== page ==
Tucker Carlson spent the opening segment of his show stoking the flames of racial animosity, devoting ten minutes to a soliloquy about how the left is overblowing the problem of cops murdering unarmed Black people.
According to Tucker, the fact that some people perceive the rate at which cops murder unarmed Black people as being higher than it really is, means somebody force fed them wrong information.
During this rant, Tucker went off on a weird, irony-filled aside in which he — well, I’ll just tell you what he said. Just know that there are two layers of irony here: the intentional and the unintentional.
“It’s worth finding out where the public is getting all this false information, this disinformation as we’ll call it,” Tucker said.
“So we checked. We spent all day trying to locate the famous QAnon. Which in the end we learned is not even a website. If it’s out there, we could not find it.”
Tucker is being sarcastic, of course — he and his team didn’t do any research about QAnon. But don’t think that’s the end of Tucker’s faux-journalistic endeavors on this subject.
“Then we checked Marjorie Taylor Greene’s Twitter feed, because we have heard she traffics in disinformation. CNN told us. But nothing there,” Tucker went on.
“Next, we called our many friends in the tight-knit intel community. Could Vladimir Putin be putting this stuff out there? The Proud Boys? Alex Jones? Who is lying to America in ways that are certain to make us hate each other, and certain to destroy our core institutions?
“Well, none of the above actually. it wasn’t Marjorie Taylor Greene. It was cable news. It was politicians talking on TV. They’re the ones spreading disinformation to Americans. Maybe they’re from QAnon.”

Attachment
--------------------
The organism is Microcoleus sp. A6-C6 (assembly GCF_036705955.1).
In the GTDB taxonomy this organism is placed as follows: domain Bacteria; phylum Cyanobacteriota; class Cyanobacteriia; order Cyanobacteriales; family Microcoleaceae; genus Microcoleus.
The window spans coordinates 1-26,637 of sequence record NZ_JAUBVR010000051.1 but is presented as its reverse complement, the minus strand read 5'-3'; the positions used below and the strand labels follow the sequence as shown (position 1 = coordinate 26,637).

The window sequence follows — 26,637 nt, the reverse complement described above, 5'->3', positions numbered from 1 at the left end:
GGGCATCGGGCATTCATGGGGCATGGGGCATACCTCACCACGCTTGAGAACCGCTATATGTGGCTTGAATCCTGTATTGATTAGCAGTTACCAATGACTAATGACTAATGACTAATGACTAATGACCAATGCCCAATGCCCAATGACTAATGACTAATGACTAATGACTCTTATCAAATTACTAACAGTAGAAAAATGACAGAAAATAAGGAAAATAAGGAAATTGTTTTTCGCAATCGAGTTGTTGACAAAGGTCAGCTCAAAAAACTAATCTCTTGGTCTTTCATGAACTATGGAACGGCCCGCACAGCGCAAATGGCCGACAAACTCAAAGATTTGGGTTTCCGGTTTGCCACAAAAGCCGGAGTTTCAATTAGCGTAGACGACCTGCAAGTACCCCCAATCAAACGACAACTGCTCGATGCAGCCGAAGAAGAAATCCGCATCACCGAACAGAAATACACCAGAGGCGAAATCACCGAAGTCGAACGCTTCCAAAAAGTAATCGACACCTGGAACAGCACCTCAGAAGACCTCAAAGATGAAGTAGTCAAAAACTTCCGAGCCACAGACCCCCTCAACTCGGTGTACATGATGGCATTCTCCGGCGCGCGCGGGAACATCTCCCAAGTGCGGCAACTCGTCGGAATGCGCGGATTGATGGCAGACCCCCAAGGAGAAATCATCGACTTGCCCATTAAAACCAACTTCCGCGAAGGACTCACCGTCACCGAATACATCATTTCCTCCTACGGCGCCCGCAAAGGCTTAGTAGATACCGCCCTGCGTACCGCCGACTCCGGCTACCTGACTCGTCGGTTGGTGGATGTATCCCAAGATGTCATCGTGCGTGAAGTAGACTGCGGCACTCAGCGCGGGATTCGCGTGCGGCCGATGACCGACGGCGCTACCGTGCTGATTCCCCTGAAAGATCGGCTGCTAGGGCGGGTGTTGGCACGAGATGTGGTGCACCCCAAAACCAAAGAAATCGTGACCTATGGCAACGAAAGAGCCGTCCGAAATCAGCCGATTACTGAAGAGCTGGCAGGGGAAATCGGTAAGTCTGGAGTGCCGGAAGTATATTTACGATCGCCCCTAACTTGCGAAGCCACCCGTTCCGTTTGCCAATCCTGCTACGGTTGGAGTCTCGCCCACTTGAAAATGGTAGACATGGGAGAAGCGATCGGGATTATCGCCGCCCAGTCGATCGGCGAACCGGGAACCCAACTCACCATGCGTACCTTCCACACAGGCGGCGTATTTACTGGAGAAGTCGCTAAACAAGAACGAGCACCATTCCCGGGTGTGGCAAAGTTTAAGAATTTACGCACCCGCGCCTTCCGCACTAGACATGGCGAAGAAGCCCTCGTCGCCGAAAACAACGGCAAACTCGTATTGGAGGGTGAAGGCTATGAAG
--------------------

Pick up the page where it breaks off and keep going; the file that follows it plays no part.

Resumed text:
A few points.
First, Tucker himself traffics in misinformation regularly. Last week he repeatedly, over several days, blamed frozen windmills for Texas’ winter storm energy woes, even though more traditional energy sources, and mismanagement by private providers, were primarily responsible.
Likewise, Tucker spent this opening segment claiming that actually we don’t have a problem with police killing Black people. Never mind that Black people are three times as likely to be killed by police than white people — meaning they are killed by cops at a grossly disproportionate rate. Tucker did not mention this statistic.
Third, Marjorie Taylor Greene is definitely a politician who has talked on TV many times, so it’s tough to understand how she would be absolved from guilt under Tucker’s own ridiculous argument.
Fourth, QAnon is a real and well-documented conspiracy theory adhered to by millions, and many of those who participated in the Jan. 6 insurrection at the Capitol were adherentsof its lies. In fact, they took part in the uprising because they believed in QAnon.
Tucker is right, however, that QAnon is not a website. Instead, the cornucopia of conspiracy nonsense has spread through social media and message boards.
You can watch the quoted portion of Tuesday’s episode of “Tucker Carlson Tonight” on Fox News in the video embedded up at the top of this article.